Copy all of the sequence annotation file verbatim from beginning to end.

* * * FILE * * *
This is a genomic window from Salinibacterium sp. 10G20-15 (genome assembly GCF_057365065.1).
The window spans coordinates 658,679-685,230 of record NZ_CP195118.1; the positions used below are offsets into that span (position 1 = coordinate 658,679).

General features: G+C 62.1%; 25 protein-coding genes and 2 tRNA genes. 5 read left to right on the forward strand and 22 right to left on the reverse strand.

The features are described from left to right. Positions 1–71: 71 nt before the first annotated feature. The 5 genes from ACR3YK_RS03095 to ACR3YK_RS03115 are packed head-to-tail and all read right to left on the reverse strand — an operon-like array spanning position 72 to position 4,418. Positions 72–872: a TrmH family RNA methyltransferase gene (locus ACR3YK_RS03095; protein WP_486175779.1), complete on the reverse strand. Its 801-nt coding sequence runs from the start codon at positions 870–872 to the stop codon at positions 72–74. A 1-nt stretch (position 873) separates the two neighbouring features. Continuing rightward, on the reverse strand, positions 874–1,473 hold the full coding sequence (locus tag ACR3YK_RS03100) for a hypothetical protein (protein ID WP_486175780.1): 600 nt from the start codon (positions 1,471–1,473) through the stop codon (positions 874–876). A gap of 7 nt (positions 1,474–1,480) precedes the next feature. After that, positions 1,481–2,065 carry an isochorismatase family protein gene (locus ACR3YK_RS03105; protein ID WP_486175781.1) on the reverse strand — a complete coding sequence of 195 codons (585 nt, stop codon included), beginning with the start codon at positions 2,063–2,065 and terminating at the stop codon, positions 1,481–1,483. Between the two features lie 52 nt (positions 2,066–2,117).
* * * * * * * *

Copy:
This is a genomic window from Salinibacterium sp. 10G20-15 (genome assembly GCF_057365065.1).
The window spans coordinates 658,679-685,230 of record NZ_CP195118.1; the positions used below are offsets into that span (position 1 = coordinate 658,679).

General features: G+C 62.1%; 25 protein-coding genes and 2 tRNA genes. 5 read left to right on the forward strand and 22 right to left on the reverse strand.

The features are described from left to right. Positions 1–71: 71 nt before the first annotated feature. The 5 genes from ACR3YK_RS03095 to ACR3YK_RS03115 are packed head-to-tail and all read right to left on the reverse strand — an operon-like array spanning position 72 to position 4,418. Positions 72–872: a TrmH family RNA methyltransferase gene (locus ACR3YK_RS03095; protein WP_486175779.1), complete on the reverse strand. Its 801-nt coding sequence runs from the start codon at positions 870–872 to the stop codon at positions 72–74. A 1-nt stretch (position 873) separates the two neighbouring features. Continuing rightward, on the reverse strand, positions 874–1,473 hold the full coding sequence (locus tag ACR3YK_RS03100) for a hypothetical protein (protein ID WP_486175780.1): 600 nt from the start codon (positions 1,471–1,473) through the stop codon (positions 874–876). A gap of 7 nt (positions 1,474–1,480) precedes the next feature. After that, positions 1,481–2,065 carry an isochorismatase family protein gene (locus ACR3YK_RS03105; protein ID WP_486175781.1) on the reverse strand — a complete coding sequence of 195 codons (585 nt, stop codon included), beginning with the start codon at positions 2,063–2,065 and terminating at the stop codon, positions 1,481–1,483. Between the two features lie 52 nt (positions 2,066–2,117).